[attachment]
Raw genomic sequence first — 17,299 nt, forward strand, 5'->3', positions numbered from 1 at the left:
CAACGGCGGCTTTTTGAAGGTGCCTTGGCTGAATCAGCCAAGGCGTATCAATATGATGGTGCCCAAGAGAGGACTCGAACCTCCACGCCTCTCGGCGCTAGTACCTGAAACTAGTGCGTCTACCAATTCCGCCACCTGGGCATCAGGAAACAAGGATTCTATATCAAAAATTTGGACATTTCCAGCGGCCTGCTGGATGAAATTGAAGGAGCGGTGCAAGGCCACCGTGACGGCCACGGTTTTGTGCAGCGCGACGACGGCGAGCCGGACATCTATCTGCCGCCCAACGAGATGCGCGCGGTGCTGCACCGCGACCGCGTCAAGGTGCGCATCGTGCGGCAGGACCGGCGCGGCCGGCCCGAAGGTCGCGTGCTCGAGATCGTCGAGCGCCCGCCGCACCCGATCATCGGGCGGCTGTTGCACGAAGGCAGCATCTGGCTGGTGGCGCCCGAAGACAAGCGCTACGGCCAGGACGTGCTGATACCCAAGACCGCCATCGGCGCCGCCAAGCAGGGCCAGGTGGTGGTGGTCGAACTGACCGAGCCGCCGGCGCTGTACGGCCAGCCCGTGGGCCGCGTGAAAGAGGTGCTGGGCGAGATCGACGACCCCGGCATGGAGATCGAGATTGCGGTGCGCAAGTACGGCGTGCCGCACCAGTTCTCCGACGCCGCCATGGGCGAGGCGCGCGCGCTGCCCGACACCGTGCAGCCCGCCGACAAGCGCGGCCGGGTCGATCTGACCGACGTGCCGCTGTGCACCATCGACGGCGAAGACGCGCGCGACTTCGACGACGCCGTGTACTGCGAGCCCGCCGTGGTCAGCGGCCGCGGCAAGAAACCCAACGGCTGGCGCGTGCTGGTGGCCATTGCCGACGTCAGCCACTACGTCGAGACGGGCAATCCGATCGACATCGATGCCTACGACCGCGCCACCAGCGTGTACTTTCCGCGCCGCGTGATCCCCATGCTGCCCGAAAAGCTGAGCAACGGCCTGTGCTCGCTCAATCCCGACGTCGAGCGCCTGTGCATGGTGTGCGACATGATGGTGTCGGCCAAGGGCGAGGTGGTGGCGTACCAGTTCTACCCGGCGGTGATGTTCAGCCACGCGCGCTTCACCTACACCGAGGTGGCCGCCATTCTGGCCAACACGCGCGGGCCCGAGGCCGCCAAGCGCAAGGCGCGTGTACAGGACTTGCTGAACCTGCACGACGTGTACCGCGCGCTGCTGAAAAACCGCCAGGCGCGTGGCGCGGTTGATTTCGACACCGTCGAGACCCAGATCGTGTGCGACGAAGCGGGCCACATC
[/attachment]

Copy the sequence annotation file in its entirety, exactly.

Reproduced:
Raw genomic sequence first — 17,299 nt, forward strand, 5'->3', positions numbered from 1 at the left:
CAACGGCGGCTTTTTGAAGGTGCCTTGGCTGAATCAGCCAAGGCGTATCAATATGATGGTGCCCAAGAGAGGACTCGAACCTCCACGCCTCTCGGCGCTAGTACCTGAAACTAGTGCGTCTACCAATTCCGCCACCTGGGCATCAGGAAACAAGGATTCTATATCAAAAATTTGGACATTTCCAGCGGCCTGCTGGATGAAATTGAAGGAGCGGTGCAAGGCCACCGTGACGGCCACGGTTTTGTGCAGCGCGACGACGGCGAGCCGGACATCTATCTGCCGCCCAACGAGATGCGCGCGGTGCTGCACCGCGACCGCGTCAAGGTGCGCATCGTGCGGCAGGACCGGCGCGGCCGGCCCGAAGGTCGCGTGCTCGAGATCGTCGAGCGCCCGCCGCACCCGATCATCGGGCGGCTGTTGCACGAAGGCAGCATCTGGCTGGTGGCGCCCGAAGACAAGCGCTACGGCCAGGACGTGCTGATACCCAAGACCGCCATCGGCGCCGCCAAGCAGGGCCAGGTGGTGGTGGTCGAACTGACCGAGCCGCCGGCGCTGTACGGCCAGCCCGTGGGCCGCGTGAAAGAGGTGCTGGGCGAGATCGACGACCCCGGCATGGAGATCGAGATTGCGGTGCGCAAGTACGGCGTGCCGCACCAGTTCTCCGACGCCGCCATGGGCGAGGCGCGCGCGCTGCCCGACACCGTGCAGCCCGCCGACAAGCGCGGCCGGGTCGATCTGACCGACGTGCCGCTGTGCACCATCGACGGCGAAGACGCGCGCGACTTCGACGACGCCGTGTACTGCGAGCCCGCCGTGGTCAGCGGCCGCGGCAAGAAACCCAACGGCTGGCGCGTGCTGGTGGCCATTGCCGACGTCAGCCACTACGTCGAGACGGGCAATCCGATCGACATCGATGCCTACGACCGCGCCACCAGCGTGTACTTTCCGCGCCGCGTGATCCCCATGCTGCCCGAAAAGCTGAGCAACGGCCTGTGCTCGCTCAATCCCGACGTCGAGCGCCTGTGCATGGTGTGCGACATGATGGTGTCGGCCAAGGGCGAGGTGGTGGCGTACCAGTTCTACCCGGCGGTGATGTTCAGCCACGCGCGCTTCACCTACACCGAGGTGGCCGCCATTCTGGCCAACACGCGCGGGCCCGAGGCCGCCAAGCGCAAGGCGCGTGTACAGGACTTGCTGAACCTGCACGACGTGTACCGCGCGCTGCTGAAAAACCGCCAGGCGCGTGGCGCGGTTGATTTCGACACCGTCGAGACCCAGATCGTGTGCGACGAAGCGGGCCACATC